As these insects travel from flower to flower, they may also pollinate them, thus ensuring they set seed or bear fruit. There are also other benefits. For example, hoverfly larvae are voracious eaters of aphids. Birds and bats may also be attracted.

So a set up a nectar cafe and watch the procession of customers to your garden.

Top tips

  • Choose a sheltered sunny spot – even the best nectar plants can’t compete against cold and wind. If necessary, set up a windbreak – whether artificial or natural.
  • Place each plant in groups or drifts so that the colour and scent are easy to detect.
  • Prolong the flowering season – select plants so that you have a show of flowers from early spring to late autumn. This will help early-emerging insects and those preparing for hibernation.
  • Flowers with a simple (often flat) structure, like old cottage varieties, are easiest for insects to feed from. Some bees, in particular, are not able to access nectar in long tubular flowers.
  • Beware highly cultivated double-flowered forms of flowers, as these often have no nectar or pollen.
  • Remember to provide a night-time feast for moths. Plant some night-scented flowers. Moths will, in turn, provide food for bats.
  • Many herbs are highly attractive to insects, so add them into the mix, or design a dedicated herb garden.

Planting suggestions

Early-season nectar plants

  • Aubretia (Aubretia)
  • English bluebell (Hyacinthoides non-scripta)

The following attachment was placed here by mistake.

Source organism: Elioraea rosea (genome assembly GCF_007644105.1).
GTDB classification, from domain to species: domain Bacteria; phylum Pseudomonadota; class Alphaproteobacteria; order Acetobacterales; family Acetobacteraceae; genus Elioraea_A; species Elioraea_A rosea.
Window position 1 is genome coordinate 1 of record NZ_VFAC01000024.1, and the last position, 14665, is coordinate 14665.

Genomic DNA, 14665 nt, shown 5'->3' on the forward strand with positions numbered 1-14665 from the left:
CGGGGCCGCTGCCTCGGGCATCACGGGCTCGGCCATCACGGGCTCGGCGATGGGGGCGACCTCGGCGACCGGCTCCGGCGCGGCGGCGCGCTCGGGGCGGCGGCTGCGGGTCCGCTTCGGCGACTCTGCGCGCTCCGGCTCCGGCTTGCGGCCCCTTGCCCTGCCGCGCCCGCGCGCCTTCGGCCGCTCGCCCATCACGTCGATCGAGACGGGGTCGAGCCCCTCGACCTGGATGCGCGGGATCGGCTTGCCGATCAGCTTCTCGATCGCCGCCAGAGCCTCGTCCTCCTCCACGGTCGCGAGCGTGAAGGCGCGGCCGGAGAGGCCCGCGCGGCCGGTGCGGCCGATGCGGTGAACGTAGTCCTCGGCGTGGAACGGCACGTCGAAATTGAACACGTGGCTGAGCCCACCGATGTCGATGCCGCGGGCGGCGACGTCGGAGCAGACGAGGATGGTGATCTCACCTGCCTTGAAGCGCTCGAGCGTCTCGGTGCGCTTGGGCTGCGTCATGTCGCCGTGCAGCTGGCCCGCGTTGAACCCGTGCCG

• Flowering currant (Ribes sanguineum)
  • Grape hyacinth (Muscari botryoides)
  • Lungwort (Pulmonaria spp)
  • Primrose (Primula vulgaris)
  • Sweet violet (Viola odorata)
  • Winter aconite (Eranthis hyemalis)
  • Wood anemone (Anemone nemorosa)
  • Yellow alyssum (Alyssum saxitile)

Mid-season nectar plants

  • Buddleia (Buddleja davidii)
  • Heather (Calluna vulgaris)
  • Lady’s bedstraw (Galium verum)
  • Lavender (Lavendula spp)
  • Mallow (Lavatera spp)
  • Purple toadflax (Linaria purpurea)
  • Rock cress (Arabis caucasica)
  • Sea holly (Eryngium maritimum)
  • Verbena (Verbena bonariensis)
  • Wallflower (Erysimum cheiri)

Late-season nectar plants

  • Coneflower (Echinacea purpurea)
  • French marigold (Tagetes spp)
  • Golden rod (Solidago candensis)
  • Honeysuckle (Lonicera spp)
  • Ice plant (Sedum spectabile)
  • Ivy (Hedera helix)
  • Meadow saffron (Colchicum autumnale)
  • Michaelmas daisies (Aster novi-belgii)
  • Perennial sunflower (Helianthus spp)
  • Red valerian (Centranthus rubra)


  • Angelica (Angelica spp)
  • Borage (Borago officinalis)
  • Catmint (Nepeta spp)
  • Chives (Allium shoenoprasam)
  • Fennel (Foeniculum vulgare)
  • Hyssop (Hyssopus officinalis)
  • Mint (Mentha spp)
  • Rosemary (Rosmarimus officinalis)
  • Thyme (Thymus spp)
  • Wild marjoram (Origanum vulgare)